The "Coast by Campervan" journey for my September trip covered that big bit of Scotland on the right which sticks out into the North Sea. I found it a coastline of two very different and very distinct halves. You've already seen the before and after map pics but I feel like using them again:



After a few easy hours on the motorway, I had the weirdest, unexpected experience on the M90 as it ended at Perth; without any warning, not that there is any need, the road soars high over the River Tay. Apparently this is the Friarton Bridge, you can look it up yourself but it is a really big, tall, high bridge. I have driven over countless bridges in my life with no problem. I have a damn good head for heights which makes me to go-to-householder for ladders, scaffolding and all things exposed. Until Friarton Bridge . . . where I had the makings of a panic attack.

Not serious enough to affect my driving but stupid enough that I opened the driver's window and had one hand on my seatbelt buckle entertaining ludicrous ideas about how I could make a quick escape from Bill if the bridge collapsed, and as it is half a mile long I had plenty of time to conjure up all sorts of scenarios . . . Of course the bridge did not collapse and I was able to pull over a couple of miles later, make a fresh mug of tea and give myself a calm-down-talking-to, but "whoa", that was a new one 🤯🤯🤯.



Putting it firmly behind me I decided my journey really started at Dundee which I liked the feel of. I enjoyed driving past the RRS Discovery and V&A Dundee making a mental note to return one day to visit both; of course it is highly unlikely I ever will. The first day finished with a drive through Carnoustie and Arbroath and I confess I did not like either. Nowhere to park, SatNav being a pain-in-the-**** and it was time to head to my campsite. CAMC Forfar - as always with the Caravan Club it was safe, reliable, friendly.





The next day I went back to Arbroath knowing that there was an even BIGGER bridge across the Montrose basin. "Oh, that could be fun" thought the brain. But it was nothing, non-event, inconsequential. So maybe Perth is just special . . . but I will never know because I don't fancy returning. It was also the day I had to deal with:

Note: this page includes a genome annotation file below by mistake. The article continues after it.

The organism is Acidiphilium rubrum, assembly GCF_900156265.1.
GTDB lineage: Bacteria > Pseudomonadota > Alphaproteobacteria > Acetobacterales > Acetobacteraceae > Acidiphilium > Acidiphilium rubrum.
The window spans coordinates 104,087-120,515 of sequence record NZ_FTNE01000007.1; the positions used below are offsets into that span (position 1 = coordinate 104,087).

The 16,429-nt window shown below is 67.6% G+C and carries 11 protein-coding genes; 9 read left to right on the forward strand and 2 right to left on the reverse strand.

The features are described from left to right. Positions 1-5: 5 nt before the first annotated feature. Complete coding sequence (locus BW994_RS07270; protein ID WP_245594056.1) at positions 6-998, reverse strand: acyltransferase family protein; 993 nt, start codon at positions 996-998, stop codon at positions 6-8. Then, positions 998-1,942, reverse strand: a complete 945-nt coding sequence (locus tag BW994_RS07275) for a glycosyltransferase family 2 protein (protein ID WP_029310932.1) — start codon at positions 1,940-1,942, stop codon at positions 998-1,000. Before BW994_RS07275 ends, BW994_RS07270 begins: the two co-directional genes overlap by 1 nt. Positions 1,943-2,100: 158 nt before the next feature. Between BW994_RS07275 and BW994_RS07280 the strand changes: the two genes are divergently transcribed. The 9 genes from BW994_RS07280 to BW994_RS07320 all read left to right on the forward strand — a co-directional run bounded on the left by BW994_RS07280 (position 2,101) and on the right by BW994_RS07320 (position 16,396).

My first proper stop of this trip was St Cyrus Beach, a well-regarded nature reserve. Nice enough, but not sure it was worth the steep, narrow "is this ever going to end" road that leads to a height-limited carpark? Thankfully I was able to park, because it would have been bloody irritating to have slogged down a single-track road with no passing places to have to turn around and leave immediately . . .









I did, however, approve of their attitude towards "weeds", reminded me of Bag End!





The carpark at St Cyrus was to become the defining element of the "east" section of coast, all the way to Fraserburgh. Very small carparks, most with height barriers. I get that, I really do - old villages and harbours do not always have the room for vast expanses of tarmac dedicated to parking, and height barriers are becomingly increasingly necessary to stop the free-loaders who want to "wild camp" setting up in completely inappropriate places and not putting much, if anything, into the local economy. But it means that people like me - who want to visit lovely places and spend money in local cafes & shops cannot stop and do so. Over the next few days, almost without exception, being able to park safely and legally was a main feature and completely spoiled this part of the visit. Stonehaven, Gourdon, Johnshaven and various points in between - you were a disappointment. And yes, I will harbour a grudge and probably never return 🤬.

The exception was Peterhead where I found generous, safe parking and was able to have a wander, and then sit looking into the harbour with binoculars studying what was there. Despite the large (free) carpark I came away with something which did nothing to allay my dislike of this area: people wax lyrical about fishing, traditions, local economy. All I could see when I zoomed in on these massive vessels were floating murder machines. Talking to Management later we came up with the word Brutal. And that is what these ships are - they are massive, brutal, metal killing machines destroying not just fishing stocks but the entire marine environment. I already eat very little fish and seeing these ships close up has left me not wanting to consume much more.



Unrelated and more enjoyable - CAMC Banchory, seried ranks of pitches yes, but clean, quiet, with fabulous staff who sadly are going to retire after 18 years as Site Managers because of the atrocious behaviour of the "new breed" of Post-Covid Campers. A couple of the stories they told of what they've endured this season absolutely beggars belief.



Despite decent campsites it is fair to say that I did not fully enjoy this part of my holiday. I've already mentioned my lack of planning and the unacceptable behaviour from the SatNav had given me some less than ideal experiences, BUT, it is important to maintain a sense of proportion. Not all jaunting about in a campervan is as Happy Hippy as Instagram would like us to believe, and whatever I'm writing about I try to be as honest as possible. If I had done my 'usual thing' I would have known, for example, that St Cyrus was height limited and either I would not have visited or I'd have arrived at everyone-else-still-asleep-o'clock and it would have been easier to safely park Bill in the small section which was accessible.






Friarton Bridge image: This image was taken from the Geograph project collection. See this photograph's page on the Geograph website for the photographer's contact details. The copyright on this image is owned by Paul McIlroy and is licensed for reuse under the Creative Commons Attribution-ShareAlike 2.0 license.